- This is the earliest the Packers and Vikings have met in the regular season since 2008, when they met in the season opener. Aaron Rodgers led the Packers to a win in his first career start that day.
- Rodgers has thrown just one interception against the Vikings in his past seven starts against them, including the playoffs.
- 21 of the 53 players on the Packers’ roster were drafted in the sixth or seventh rounds, or were acquired as undrafted free agents. Conversely, the Vikings have 14 first round picks on their roster: eleven of their own selections and three from other teams (Terence Newman, Andre Smith, and Sam Bradford.)
I really, really, really want this one, but I think it’s going to be tough. The Vikings have played the Packers really well since Mike Zimmer came to town, and opening a new stadium is sure to give Minnesota a boost. I don’t know if it’ll be as loud as the Metrodome, but you can bet crowd noise will be a factor.
I’m really interested to see how the Packers’ wide receivers play this week. As I mentioned above, a lack of separation was a huge problem the last time the Packers and Vikings played, and if they can’t create space this time, Rodgers is going to face some serious pressure.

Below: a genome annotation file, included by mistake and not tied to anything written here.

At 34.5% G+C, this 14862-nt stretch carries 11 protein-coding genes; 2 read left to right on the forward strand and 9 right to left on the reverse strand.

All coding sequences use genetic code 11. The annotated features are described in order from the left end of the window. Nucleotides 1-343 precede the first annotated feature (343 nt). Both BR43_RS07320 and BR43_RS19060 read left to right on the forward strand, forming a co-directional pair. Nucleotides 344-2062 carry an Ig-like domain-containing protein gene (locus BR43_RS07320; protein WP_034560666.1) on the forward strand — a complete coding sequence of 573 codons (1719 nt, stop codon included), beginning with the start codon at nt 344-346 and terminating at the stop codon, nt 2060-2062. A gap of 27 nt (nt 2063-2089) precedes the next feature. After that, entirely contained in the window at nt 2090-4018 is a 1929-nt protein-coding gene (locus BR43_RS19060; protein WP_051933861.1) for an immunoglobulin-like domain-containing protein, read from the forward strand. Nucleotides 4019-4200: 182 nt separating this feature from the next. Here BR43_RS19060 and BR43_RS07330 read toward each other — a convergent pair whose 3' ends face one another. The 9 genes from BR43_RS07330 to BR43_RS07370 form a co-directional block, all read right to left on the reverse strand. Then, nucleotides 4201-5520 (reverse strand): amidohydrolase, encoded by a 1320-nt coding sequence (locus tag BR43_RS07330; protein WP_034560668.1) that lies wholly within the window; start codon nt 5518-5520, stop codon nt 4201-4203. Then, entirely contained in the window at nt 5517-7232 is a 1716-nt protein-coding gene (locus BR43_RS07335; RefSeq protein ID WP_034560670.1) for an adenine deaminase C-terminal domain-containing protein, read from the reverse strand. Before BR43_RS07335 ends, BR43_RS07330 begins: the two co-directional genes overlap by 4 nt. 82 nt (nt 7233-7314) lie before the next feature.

Incidentally, the record for the largest margin of victory in NFL history comes courtesy of the Chicago Bears 73-0 dismantling of the Washington Redskins in 1940. Mike McCarthy, if you’re taking notes, I think that’s a reasonable goal to shoot for.
Packers 24, Vikings 23
Jon and I first met and became friends at a university about nine miles away from the site of U.S. Bank Stadium. The majority of our friends (save for a random Dolphins fan) there were Vikings fans, making the Packers-Vikings matchups a perilous tightrope walk.
Jon has written and spoke at length about the impact Zimmer’s defense can have on an opposing quarterback. On the other side of the ball, Shaun Hill has started one 2010 game for the Lions against the Packers and lost 28-26. Sam Bradford has started twice against Green Bay as a member of the Rams in 2011 and 2012 and lost both, 24-3 and 30-20.
No matter the starter, neither will win their first game against Green Bay on Sunday night.